Katie Couric Posts No-Makeup Selfie To Buck The Snapchat Dysmorphia Trend

Desiree Burns
August 10, 2018

"Snapchat dysmorphia" is a disorder also called body dysmorphia (BDD).

Researchers found that an increasing number of young people are asking cosmetic surgeons to make them look more like the artificially manufactured images they can create through apps like Snapchat and Instagram.

Studies have found that teen girls who alter their social media photos tend to be more concerned with their body appearance, and those with dysmorphic body image use social media for validation, according to the authors of a report published August 2 in JAMA Facial Plastic Surgery.

"I've had patients bring in selfies and say, 'I want to look better than my selfies, '" or come in with filtered photos and "want to change their facial shape, make their teeth brighter, make a blemish go away", says coauthor Neelam Vashi, MED assistant professor of dermatology, member of the dermatology department at Boston Medical Center, and director of BU's Center for Ethnic Skin and its Cosmetic and Laser Center. It is a mental disorder that makes people feel very preoccupied with how they look, even if others don't perceive their flaws.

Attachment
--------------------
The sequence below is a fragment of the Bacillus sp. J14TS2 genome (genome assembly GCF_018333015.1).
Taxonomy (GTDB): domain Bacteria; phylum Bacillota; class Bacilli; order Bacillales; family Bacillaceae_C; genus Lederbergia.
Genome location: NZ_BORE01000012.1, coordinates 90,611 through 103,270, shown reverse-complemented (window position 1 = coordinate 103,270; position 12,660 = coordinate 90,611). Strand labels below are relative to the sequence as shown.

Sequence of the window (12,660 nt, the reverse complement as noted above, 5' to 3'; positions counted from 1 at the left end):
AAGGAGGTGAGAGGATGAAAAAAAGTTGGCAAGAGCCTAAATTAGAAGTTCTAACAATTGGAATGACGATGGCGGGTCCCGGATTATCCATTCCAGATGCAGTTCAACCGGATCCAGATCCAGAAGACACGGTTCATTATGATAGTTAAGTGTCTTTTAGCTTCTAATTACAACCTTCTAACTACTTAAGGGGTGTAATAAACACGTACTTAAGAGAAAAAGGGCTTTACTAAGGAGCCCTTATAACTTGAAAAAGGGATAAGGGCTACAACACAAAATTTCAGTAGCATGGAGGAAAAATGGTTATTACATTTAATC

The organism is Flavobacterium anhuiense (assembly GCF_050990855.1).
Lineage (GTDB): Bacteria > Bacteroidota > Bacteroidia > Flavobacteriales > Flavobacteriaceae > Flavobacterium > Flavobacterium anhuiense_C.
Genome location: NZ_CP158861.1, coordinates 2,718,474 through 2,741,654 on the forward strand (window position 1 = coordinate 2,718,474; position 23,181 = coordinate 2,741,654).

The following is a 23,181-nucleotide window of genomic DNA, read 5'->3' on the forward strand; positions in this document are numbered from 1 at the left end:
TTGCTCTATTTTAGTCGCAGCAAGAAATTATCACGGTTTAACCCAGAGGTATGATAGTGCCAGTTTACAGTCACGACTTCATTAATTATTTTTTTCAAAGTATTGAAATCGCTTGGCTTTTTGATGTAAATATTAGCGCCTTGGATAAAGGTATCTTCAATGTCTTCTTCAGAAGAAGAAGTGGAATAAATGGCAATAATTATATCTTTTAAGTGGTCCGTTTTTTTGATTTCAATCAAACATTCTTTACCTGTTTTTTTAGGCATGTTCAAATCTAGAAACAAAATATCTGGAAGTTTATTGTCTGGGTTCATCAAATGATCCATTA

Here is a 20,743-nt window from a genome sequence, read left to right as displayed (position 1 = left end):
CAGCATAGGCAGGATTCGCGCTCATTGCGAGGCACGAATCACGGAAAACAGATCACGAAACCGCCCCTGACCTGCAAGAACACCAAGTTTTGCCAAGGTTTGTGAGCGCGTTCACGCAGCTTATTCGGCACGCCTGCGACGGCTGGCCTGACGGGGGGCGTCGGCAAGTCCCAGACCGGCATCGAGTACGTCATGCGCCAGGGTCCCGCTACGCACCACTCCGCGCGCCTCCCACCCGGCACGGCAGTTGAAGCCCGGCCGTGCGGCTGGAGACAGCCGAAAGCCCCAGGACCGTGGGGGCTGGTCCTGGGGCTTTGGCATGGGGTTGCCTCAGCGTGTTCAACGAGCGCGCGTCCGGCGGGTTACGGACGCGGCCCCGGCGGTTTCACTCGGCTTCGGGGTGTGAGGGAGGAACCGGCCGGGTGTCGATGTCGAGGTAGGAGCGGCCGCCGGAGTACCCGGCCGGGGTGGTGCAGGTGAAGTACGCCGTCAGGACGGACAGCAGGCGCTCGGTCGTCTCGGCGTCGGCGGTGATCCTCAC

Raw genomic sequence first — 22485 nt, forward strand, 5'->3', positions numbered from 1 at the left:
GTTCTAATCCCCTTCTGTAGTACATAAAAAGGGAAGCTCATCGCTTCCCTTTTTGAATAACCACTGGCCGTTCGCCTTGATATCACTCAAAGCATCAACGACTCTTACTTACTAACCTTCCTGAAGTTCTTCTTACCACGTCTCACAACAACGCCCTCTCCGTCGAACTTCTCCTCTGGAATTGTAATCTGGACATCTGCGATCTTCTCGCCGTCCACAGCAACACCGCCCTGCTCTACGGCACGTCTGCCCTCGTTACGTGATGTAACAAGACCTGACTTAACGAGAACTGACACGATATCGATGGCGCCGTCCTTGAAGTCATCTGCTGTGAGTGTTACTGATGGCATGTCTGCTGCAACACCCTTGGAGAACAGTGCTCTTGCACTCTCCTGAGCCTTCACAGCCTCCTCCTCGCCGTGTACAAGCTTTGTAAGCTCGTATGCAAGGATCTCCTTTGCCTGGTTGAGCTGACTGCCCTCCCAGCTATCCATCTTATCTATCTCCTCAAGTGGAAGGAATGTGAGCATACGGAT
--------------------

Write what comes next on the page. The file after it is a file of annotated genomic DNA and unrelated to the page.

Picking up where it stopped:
Plastic surgeons are becoming increasingly concerned by teenagers who are seeking to achieve a "perfect" face, much like the one they can attain through airbrushed Snapchat filters.

People have done a lot of things in the quest for the ideal selfie, like angling their phone higher or finding the best light.

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This is affecting the type of plastic surgery people choose.

Now, the most common reason is because people are seeking "nasal and facial" symmetry, per the paper.

The trend is "alarming", the authors write, because filtered selfies often show "an unattainable look and are blurring the line of reality and fantasy for these patients". "They check off one thing, and it's gone".

Surgeons have said that "Snapchat dysmorphia" is becoming a nationwide issue amongst teens, according to new research from the Boston University School of Medicine. Experts need to manage these patients, the authors argue, "in an empathetic and non-judgmental way".

"It can be argued that these apps are making us lose touch with reality because we expect to look perfectly primped and filtered in real life as well".

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